The company and its Directors filed petitions under Section 482 Criminal Procedure Code in Criminal M.C.No.220 to 222 of 2011 on the file of the High Court of Kerala at Ernakulam contending that the understanding between the company and the complainant was that the settlement with the IIBI should be completed by 30.10.2008 and the complainant was not able to settle the loan before the said date and hence he could not present the cheque in the light of the condition imposed on him in the letter dated 6.8.2008 and the settlement was completed only on 5.1.2009 due to the efforts of the company itself and not at the instance of the complainant and at any rate it can only be breach of contract for which no criminal liability can be fastened against the company and its Directors. The High Court dismissed the petitions by holding that the truth of the allegations have to be ascertained by the investigating agency. Challenging the said order the present appeals have been preferred.
3. The learned senior counsel Mr. A. Ramesh appearing for the appellants contended that the contract under letter dated 6.8.2008 was time bound and there was no element of fraud or dishonest intention in it and nothing fructified on the side of the complainant and due to continued efforts of the appellants the loan was settled by making payment of Rs.10.50 crores in total and the 3rd respondent to enrich himself illegally has resorted to criminal prosecution and it is liable to be quashed. It is his further contention that the allegation in the complaint does not disclose the commission of offence of cheating and only discloses the civil dispute at best and the complaint is nothing but an abuse of process to harass and extort money from the appellants and the High Court erroneously refused to quash the same. In support of submissions he relied on the following decisions - Uma Shankar Gopalika Vs. State of Bihar and Another [(2005) 10 SCC 336]; All Cargo Movers (India) Private Limited and others Vs. Dhanesh Badarmal Jain and Another [(2007) 14 SCC 776]; and V.Y. Jose and Another Vs. State of Gujarat and another [(2009)3 SCC 78].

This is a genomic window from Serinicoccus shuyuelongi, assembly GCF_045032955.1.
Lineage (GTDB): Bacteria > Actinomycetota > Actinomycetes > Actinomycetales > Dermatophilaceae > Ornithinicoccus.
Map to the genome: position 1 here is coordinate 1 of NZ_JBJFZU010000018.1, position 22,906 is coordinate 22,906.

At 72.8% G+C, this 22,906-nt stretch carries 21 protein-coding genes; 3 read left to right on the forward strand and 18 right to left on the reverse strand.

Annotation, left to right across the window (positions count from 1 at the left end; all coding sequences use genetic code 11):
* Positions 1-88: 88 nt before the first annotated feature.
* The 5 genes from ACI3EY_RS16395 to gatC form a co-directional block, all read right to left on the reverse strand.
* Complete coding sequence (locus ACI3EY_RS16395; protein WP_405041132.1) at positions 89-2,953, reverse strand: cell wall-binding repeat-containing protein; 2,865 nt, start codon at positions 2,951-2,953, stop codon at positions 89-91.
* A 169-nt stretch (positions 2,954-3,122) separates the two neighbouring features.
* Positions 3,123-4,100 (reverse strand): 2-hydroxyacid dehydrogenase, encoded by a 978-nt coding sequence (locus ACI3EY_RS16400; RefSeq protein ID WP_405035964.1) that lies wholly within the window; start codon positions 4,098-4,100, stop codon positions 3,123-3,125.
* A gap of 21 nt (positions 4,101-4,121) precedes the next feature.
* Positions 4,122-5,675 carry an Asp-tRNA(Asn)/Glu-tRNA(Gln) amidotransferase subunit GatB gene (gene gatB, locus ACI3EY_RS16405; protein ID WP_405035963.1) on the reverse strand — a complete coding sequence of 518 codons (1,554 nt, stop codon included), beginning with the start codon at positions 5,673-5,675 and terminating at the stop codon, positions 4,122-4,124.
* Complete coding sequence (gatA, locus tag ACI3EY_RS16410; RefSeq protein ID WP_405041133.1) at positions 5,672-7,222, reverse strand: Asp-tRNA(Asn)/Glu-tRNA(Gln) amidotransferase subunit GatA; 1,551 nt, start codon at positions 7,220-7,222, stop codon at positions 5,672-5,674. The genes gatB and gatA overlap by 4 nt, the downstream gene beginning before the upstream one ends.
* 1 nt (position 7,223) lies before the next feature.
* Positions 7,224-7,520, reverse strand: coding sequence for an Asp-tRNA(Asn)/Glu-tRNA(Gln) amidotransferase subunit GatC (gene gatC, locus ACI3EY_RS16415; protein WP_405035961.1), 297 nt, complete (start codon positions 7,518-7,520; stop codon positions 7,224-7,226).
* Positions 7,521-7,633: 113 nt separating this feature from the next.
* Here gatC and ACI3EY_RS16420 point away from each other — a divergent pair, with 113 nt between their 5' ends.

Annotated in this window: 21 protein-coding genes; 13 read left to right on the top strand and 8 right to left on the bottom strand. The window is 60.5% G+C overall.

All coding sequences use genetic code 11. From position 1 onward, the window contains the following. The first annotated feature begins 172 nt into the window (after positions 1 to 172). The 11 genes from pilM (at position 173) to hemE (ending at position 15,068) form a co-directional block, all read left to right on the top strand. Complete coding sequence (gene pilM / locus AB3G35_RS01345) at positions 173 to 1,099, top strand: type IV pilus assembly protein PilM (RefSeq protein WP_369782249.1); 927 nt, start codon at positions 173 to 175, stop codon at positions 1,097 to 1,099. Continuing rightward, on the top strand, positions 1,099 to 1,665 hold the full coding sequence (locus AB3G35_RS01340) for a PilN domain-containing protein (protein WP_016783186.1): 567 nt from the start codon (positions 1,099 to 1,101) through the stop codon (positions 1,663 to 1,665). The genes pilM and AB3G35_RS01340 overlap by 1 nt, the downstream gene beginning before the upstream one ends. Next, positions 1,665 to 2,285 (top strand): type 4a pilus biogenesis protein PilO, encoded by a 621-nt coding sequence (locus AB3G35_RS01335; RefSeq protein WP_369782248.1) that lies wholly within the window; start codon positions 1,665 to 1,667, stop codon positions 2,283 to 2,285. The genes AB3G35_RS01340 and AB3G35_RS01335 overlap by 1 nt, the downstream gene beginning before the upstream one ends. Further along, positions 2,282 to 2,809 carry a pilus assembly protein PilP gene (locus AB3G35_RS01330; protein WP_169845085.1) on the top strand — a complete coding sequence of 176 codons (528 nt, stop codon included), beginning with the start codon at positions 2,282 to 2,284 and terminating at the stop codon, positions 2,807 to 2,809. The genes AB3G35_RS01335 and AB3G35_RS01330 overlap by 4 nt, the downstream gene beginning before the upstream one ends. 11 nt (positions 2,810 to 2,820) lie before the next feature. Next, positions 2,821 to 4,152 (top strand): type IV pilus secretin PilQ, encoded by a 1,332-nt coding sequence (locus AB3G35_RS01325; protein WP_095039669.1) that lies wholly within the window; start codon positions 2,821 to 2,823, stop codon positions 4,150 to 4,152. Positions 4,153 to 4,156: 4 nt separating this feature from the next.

4. Per contra the learned counsel appearing for respondent No.3 contended that there is no merit in the contention of the appellants that the FIR discloses only a civil case or that there is no allegation making out the criminal offence of cheating. It is his further contention that the facts in the present case may make out a civil wrong as also a criminal offence and only because a civil remedy may also be available to the complainant that by itself cannot be a ground to quash the criminal proceedings. In support of his submission he relied on the decision of this Court in Vijayander Kumar and others Vs. State of Rajasthan and another [(2014) 3 SCC 389]